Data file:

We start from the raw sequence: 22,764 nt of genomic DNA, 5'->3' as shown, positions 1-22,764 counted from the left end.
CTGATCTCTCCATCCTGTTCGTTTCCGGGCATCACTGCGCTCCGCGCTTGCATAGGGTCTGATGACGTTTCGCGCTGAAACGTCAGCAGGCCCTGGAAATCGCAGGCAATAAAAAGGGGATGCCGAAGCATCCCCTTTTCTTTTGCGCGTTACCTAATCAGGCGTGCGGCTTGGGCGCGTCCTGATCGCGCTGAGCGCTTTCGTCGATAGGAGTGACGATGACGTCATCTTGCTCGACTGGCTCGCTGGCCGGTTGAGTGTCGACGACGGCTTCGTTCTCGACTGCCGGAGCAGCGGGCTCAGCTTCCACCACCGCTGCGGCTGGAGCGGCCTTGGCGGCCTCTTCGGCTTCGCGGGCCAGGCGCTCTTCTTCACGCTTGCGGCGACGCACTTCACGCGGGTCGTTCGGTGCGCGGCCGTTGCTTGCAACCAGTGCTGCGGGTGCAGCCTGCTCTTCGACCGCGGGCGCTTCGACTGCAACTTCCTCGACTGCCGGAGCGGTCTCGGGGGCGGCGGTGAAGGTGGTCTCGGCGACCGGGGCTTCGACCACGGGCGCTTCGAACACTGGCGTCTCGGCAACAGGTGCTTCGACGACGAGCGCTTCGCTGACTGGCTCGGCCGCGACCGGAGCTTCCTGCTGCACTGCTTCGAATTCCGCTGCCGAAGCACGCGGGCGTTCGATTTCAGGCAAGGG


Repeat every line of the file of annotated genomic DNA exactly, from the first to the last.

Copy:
We start from the raw sequence: 22,764 nt of genomic DNA, 5'->3' as shown, positions 1-22,764 counted from the left end.
CTGATCTCTCCATCCTGTTCGTTTCCGGGCATCACTGCGCTCCGCGCTTGCATAGGGTCTGATGACGTTTCGCGCTGAAACGTCAGCAGGCCCTGGAAATCGCAGGCAATAAAAAGGGGATGCCGAAGCATCCCCTTTTCTTTTGCGCGTTACCTAATCAGGCGTGCGGCTTGGGCGCGTCCTGATCGCGCTGAGCGCTTTCGTCGATAGGAGTGACGATGACGTCATCTTGCTCGACTGGCTCGCTGGCCGGTTGAGTGTCGACGACGGCTTCGTTCTCGACTGCCGGAGCAGCGGGCTCAGCTTCCACCACCGCTGCGGCTGGAGCGGCCTTGGCGGCCTCTTCGGCTTCGCGGGCCAGGCGCTCTTCTTCACGCTTGCGGCGACGCACTTCACGCGGGTCGTTCGGTGCGCGGCCGTTGCTTGCAACCAGTGCTGCGGGTGCAGCCTGCTCTTCGACCGCGGGCGCTTCGACTGCAACTTCCTCGACTGCCGGAGCGGTCTCGGGGGCGGCGGTGAAGGTGGTCTCGGCGACCGGGGCTTCGACCACGGGCGCTTCGAACACTGGCGTCTCGGCAACAGGTGCTTCGACGACGAGCGCTTCGCTGACTGGCTCGGCCGCGACCGGAGCTTCCTGCTGCACTGCTTCGAATTCCGCTGCCGAAGCACGCGGGCGTTCGATTTCAGGCAAGGG